Dessert on Thanksgiving is practically synonymous with pie—for many of us, it's the only day in the year that we eat pumpkin pie (some happily, some begrudgingly), but apple, pecan, and all sorts of other more unusual pies might find their way to the table. (My childhood Thanksgivings always featured about half a dozen kinds.) There's absolutely nothing wrong with a classic, but pie is hardly the only way to end your meal, and dessert is always more fun with multiple options. We've rounded up 23 dessert recipes to help you expand your horizons—whether you want to keep it fall-appropriate with creamy pumpkin cheesecake or spicy gingersnaps or throw tradition completely to the wind with rich chocolate brownies and tiramisu.
Want all the flavors of apple pie with a lot less work? A crisp is the way to go. The spiced apple filling we use here, with added complexity from a shot of whiskey, is every bit as delicious, and the crumb topping—made with turbinado sugar and chopped pecans—provides a more interesting textural contrast. Short on oven space? Try making your fruit crisp on the stovetop instead.
Apple fritters aren't traditionally associated with the holiday, but they're certainly seasonally appropriate, not to mention tasty. Studded throughout with crisp bits of apple, these particular fritters are gluten-free, thanks to their base of Chebe mix, made with modified manioc (cassava) starch instead of wheat flour. Keeping the fritters small allows a good ratio of crispy fried exterior to fluffy crumb.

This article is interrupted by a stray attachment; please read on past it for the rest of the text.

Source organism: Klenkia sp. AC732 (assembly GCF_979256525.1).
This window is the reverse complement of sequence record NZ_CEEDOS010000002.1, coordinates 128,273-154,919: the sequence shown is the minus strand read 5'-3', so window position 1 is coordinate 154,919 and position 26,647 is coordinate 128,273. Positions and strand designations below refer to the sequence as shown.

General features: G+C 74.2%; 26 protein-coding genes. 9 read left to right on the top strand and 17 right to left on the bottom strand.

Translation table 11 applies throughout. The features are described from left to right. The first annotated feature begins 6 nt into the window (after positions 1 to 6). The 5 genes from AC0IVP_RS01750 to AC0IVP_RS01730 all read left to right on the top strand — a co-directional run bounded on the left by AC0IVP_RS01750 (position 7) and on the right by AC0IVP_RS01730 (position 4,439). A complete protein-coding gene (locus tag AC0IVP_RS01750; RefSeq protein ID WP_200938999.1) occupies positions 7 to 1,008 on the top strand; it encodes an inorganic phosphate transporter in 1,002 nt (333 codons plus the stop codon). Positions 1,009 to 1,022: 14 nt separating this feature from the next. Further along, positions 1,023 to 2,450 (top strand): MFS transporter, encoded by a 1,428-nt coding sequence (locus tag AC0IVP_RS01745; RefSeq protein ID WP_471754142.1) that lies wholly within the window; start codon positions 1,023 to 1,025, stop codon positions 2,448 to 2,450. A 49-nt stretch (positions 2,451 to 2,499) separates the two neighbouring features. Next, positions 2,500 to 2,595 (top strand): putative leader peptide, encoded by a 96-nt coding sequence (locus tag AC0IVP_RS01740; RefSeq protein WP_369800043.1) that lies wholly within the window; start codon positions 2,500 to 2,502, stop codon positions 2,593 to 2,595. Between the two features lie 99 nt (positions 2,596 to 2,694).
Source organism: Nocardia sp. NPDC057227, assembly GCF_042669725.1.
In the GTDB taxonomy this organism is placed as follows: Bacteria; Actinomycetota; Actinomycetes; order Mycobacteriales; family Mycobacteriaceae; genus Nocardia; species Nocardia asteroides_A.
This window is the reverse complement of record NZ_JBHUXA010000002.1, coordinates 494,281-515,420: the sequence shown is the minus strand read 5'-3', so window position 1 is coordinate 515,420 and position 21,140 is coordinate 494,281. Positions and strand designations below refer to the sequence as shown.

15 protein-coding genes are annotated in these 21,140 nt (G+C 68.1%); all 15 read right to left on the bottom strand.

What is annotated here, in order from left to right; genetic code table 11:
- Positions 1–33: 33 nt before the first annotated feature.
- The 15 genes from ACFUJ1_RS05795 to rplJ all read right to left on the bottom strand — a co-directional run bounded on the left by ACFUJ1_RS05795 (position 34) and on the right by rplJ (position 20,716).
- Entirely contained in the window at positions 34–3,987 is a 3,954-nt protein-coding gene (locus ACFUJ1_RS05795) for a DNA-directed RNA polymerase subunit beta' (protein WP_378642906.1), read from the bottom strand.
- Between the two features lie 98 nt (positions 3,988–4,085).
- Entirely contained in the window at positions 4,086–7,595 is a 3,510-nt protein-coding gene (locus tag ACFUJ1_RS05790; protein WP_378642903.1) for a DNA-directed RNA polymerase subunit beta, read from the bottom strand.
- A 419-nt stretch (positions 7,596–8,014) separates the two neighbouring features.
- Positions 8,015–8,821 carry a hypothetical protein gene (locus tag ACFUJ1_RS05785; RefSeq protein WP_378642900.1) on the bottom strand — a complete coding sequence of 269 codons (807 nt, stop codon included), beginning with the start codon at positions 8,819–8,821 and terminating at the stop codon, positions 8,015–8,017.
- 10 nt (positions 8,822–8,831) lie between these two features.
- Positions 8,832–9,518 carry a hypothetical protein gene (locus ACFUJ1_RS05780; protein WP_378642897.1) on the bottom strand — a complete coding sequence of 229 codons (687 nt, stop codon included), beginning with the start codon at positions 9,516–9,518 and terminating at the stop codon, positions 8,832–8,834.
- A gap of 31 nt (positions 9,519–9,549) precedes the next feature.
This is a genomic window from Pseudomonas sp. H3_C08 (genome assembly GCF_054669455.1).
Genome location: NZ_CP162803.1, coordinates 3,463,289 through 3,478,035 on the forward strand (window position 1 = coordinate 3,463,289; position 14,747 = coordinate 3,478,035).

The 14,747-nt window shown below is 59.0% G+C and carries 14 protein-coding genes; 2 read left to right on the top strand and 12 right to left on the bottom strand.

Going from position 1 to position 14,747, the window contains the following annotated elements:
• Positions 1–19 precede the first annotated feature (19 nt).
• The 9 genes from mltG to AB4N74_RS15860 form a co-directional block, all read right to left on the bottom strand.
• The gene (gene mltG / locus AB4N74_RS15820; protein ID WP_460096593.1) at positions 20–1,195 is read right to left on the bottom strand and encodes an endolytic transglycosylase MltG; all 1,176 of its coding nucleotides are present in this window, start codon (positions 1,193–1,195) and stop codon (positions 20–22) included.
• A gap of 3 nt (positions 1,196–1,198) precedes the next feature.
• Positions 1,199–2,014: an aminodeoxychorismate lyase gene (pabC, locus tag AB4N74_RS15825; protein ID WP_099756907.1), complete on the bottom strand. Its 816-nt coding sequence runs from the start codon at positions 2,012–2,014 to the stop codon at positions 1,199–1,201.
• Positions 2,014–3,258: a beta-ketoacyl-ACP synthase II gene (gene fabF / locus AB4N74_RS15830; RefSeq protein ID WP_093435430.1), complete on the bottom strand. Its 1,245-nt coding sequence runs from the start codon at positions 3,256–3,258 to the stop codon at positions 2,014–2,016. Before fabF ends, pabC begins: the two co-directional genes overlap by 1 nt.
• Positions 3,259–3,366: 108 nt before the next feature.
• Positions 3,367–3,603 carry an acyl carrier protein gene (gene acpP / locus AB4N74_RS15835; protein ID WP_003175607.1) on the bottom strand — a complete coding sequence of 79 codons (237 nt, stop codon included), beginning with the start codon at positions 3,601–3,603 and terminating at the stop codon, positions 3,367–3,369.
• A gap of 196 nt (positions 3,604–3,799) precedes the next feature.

If you plan to be a guest rather than a host on Thanksgiving and have been tasked with bringing a dessert, consider cookies, which are easy to make in bulk and travel well. Both chopped Granny Smith apples and applesauce go into these chewy treats, doubling up on the apple flavor.
After a heavy Thanksgiving meal, I secretly long for something light and refreshing, not rich, in my dessert, and this juicy sorbet fits the bill. To make it, we combine chopped pears with sweet-tart Riesling and spicy ginger. We like a good deal of ginger to help cut through the sweet fruit and minerally wine, but feel free to scale it back if you prefer a milder ginger flavor.
Consider this recipe the template for all your future fruity ice cream needs. Since the recipe calls for freeze-dried fruit, you can mix bright, fresh-tasting flavors that ordinarily might not be available once summer is over. Plus, this no-churn method will free up your hands to work on turkey and sides.
These fruity oat bars aren't as heavy or decadent as pecan or pumpkin pie, but considering everything else you'll have on your plate, that might just be a good thing. They're packed with hearty, rich rolled oats, and beneath their crumb topping there's a generous layer of jam or fresh fruit—whatever juicy fruit you please.